The students, with varying amounts of excitement, decorated vests, put together necklaces of beads, finger-painted brightly colored turkeys and prepared a snack of homemade cornbread and hand-churned butter.
Under the direction of the young kindergarten teacher; her assistant Renalda Phillips; Phillips’ daughter, Meghan; and parent Kelly Reis, the young students stayed busy through a round-robin series of events.
Meghan has a degree in child education from Cleveland State Community College, and is now studying to be an emergency medical technician. She said working with the young kindergarten students has been helpful in her educational pursuits.
The students were asked what they are thankful for this holiday season, and most of the answers were predictable ... the cornbread and butter they were making, school, moms and dads, siblings and friends.
Young Will Brantley said, “I’m thankful for being alive.” Melanie Norris said she is thankful for being able to go to school, and Chloe Reis was thankful for her mom, who was assisting with a nearby bead project.
“That’s understandable,” said Chloe’s mom. “She’s always been a Mommy’s girl,” she said of her daughter.
Kayne Ayala said he was thankful his teacher had placed his name on the “blue sheet.” The kindergarten teacher puts the names of her students on five colored sheets which depict the most well behaved, and least cooperative. The sheets descend from blue to purple, orange, green and yellow. Kayne was happy he was at the top of the chart.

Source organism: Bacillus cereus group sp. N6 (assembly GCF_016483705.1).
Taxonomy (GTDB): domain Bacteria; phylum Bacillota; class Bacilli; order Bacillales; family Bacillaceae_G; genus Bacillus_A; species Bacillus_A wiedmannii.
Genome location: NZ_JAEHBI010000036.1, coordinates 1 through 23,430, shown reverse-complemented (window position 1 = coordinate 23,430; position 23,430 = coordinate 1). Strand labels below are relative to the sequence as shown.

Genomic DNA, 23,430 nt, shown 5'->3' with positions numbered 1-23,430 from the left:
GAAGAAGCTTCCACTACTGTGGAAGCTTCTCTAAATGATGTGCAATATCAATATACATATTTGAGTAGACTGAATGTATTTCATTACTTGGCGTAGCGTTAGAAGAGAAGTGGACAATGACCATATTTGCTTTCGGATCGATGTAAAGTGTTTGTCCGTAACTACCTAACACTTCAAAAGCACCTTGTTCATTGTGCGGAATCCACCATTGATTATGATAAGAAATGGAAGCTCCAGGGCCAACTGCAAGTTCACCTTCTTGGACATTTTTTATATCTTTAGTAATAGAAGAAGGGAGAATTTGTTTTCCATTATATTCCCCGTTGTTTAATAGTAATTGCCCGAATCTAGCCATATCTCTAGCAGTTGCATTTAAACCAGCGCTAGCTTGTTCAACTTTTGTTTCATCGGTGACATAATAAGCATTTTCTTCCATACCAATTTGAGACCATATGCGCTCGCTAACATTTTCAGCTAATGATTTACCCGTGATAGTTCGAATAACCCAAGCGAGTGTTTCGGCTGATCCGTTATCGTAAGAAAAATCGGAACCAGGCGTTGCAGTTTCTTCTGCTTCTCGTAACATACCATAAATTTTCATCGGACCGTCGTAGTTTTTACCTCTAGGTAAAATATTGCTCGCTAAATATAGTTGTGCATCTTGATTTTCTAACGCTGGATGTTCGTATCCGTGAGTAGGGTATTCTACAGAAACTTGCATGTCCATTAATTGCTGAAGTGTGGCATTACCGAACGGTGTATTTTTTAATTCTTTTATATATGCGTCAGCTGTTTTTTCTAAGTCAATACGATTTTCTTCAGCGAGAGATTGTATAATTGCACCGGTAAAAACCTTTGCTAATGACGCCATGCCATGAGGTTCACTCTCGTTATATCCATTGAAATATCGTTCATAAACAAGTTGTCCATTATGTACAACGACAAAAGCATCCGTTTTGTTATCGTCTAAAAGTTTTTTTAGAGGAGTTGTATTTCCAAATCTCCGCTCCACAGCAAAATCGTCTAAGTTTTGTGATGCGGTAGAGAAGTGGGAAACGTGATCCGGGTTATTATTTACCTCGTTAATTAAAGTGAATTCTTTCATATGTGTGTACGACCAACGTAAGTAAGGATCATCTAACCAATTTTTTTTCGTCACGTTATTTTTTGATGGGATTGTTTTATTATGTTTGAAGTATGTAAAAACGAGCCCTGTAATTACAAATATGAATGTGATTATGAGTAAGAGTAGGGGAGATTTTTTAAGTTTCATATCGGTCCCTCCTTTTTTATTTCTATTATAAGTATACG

Cole, who formerly taught a first-grade class at Mayfield, said most of the kindergarten teachers have Thanksgiving events for the holidays — getting the young students prepared for the festivities they will encounter during the remainder of the week.
Some of the students enjoyed snacks of cornbread fried in a skillet, while others said they would prefer waiting on the traditional Thanksgiving goodies.
Mixing the batter, churning the butter and the cooking process provided an opportunity to teach the students about measurements. It also offered a way to teach the youngsters a polite way to turn down a snack: a “No, thank you,” rather than a “I don’t want any.”
Cole divided her students into four symbolic Indian tribes for the separate activities. These included the Cherokee, Apache, Navaho and Cree peoples.
The young students churned butter, which in this instance consisted of placing cream and other ingredients in a glass jar and shaking it until it turns to butter.
The symbolic Cherokee group, which included Heaven Neeley, MaKenna Woody, Aleasia Price, Juda Lombard, Miquel Tovar and Lillian Kirkpatrick, began with the cornbread-butter session.
Another tribe began with finger-painted turkeys. This group included Ashton Haddock, Sebastian Giraldo, Lucas Grady, Kingston Coleman and Emily Ledwell.
Decorating vests as their first activity were Jimmy Sellers, Melanie Norris, Will Brantley, Aaron David McCroskey and Chloe Reis.
The fourth tribe started out by making bead necklaces. This group included Kayne Ayala, Jason Cameron, Gracilyn Kersey, Makinzy Wilson and Bobbi-Ann Hicks.